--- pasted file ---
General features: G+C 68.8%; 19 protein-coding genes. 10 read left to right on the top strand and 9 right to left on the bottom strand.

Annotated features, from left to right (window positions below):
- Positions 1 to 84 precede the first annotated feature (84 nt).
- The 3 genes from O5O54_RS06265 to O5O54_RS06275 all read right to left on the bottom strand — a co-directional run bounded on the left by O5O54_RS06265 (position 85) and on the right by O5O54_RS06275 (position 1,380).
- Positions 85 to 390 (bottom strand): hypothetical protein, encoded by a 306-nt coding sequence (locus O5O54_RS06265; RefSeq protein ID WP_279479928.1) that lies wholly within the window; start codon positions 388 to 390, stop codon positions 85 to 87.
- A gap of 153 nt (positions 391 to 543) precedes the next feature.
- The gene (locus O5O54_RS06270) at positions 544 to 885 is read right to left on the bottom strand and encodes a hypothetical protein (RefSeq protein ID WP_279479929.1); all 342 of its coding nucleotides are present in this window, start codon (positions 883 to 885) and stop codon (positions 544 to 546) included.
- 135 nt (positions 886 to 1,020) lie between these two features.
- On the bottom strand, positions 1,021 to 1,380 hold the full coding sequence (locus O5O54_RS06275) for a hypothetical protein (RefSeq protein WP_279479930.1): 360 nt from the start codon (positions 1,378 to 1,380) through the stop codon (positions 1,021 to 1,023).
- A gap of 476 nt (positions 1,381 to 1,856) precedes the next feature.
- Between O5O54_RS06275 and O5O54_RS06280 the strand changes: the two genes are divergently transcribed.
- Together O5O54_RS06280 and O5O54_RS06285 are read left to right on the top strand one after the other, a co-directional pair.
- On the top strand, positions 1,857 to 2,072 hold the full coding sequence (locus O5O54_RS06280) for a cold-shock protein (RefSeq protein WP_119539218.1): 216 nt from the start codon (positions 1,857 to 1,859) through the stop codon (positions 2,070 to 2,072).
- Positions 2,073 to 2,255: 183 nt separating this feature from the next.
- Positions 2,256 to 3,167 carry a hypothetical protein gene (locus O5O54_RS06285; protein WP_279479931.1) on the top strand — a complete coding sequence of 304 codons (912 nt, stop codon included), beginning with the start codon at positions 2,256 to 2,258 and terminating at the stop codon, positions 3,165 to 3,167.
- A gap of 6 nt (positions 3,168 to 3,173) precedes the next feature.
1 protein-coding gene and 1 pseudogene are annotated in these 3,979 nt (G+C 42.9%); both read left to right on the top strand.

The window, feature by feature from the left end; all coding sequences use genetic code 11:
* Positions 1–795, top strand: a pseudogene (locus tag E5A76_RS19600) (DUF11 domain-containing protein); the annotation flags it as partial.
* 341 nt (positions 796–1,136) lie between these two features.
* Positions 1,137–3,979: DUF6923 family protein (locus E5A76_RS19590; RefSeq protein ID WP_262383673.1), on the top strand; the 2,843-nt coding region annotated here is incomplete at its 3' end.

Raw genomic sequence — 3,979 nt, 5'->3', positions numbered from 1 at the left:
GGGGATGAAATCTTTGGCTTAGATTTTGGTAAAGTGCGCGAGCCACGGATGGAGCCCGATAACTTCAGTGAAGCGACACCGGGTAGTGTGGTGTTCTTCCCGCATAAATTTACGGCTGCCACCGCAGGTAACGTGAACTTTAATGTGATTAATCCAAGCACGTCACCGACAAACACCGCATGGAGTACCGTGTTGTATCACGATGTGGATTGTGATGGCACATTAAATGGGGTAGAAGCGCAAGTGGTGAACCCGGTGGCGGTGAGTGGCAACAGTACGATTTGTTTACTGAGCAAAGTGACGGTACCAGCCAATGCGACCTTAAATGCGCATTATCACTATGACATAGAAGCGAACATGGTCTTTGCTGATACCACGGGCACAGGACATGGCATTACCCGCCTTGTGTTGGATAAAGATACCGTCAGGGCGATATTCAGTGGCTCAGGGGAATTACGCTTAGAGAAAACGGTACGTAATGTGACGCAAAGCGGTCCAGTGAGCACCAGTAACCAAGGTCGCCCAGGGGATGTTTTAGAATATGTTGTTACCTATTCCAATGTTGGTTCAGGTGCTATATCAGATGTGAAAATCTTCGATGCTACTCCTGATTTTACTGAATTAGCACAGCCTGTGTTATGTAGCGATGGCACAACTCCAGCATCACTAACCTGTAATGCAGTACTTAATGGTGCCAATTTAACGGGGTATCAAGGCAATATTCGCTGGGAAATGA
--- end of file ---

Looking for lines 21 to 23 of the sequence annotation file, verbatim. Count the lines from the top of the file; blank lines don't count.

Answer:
* Positions 1,137–3,979: DUF6923 family protein (locus E5A76_RS19590; RefSeq protein ID WP_262383673.1), on the top strand; the 2,843-nt coding region annotated here is incomplete at its 3' end.

Raw genomic sequence — 3,979 nt, 5'->3', positions numbered from 1 at the left:
GGGGATGAAATCTTTGGCTTAGATTTTGGTAAAGTGCGCGAGCCACGGATGGAGCCCGATAACTTCAGTGAAGCGACACCGGGTAGTGTGGTGTTCTTCCCGCATAAATTTACGGCTGCCACCGCAGGTAACGTGAACTTTAATGTGATTAATCCAAGCACGTCACCGACAAACACCGCATGGAGTACCGTGTTGTATCACGATGTGGATTGTGATGGCACATTAAATGGGGTAGAAGCGCAAGTGGTGAACCCGGTGGCGGTGAGTGGCAACAGTACGATTTGTTTACTGAGCAAAGTGACGGTACCAGCCAATGCGACCTTAAATGCGCATTATCACTATGACATAGAAGCGAACATGGTCTTTGCTGATACCACGGGCACAGGACATGGCATTACCCGCCTTGTGTTGGATAAAGATACCGTCAGGGCGATATTCAGTGGCTCAGGGGAATTACGCTTAGAGAAAACGGTACGTAATGTGACGCAAAGCGGTCCAGTGAGCACCAGTAACCAAGGTCGCCCAGGGGATGTTTTAGAATATGTTGTTACCTATTCCAATGTTGGTTCAGGTGCTATATCAGATGTGAAAATCTTCGATGCTACTCCTGATTTTACTGAATTAGCACAGCCTGTGTTATGTAGCGATGGCACAACTCCAGCATCACTAACCTGTAATGCAGTACTTAATGGTGCCAATTTAACGGGGTATCAAGGCAATATTCGCTGGGAAATGA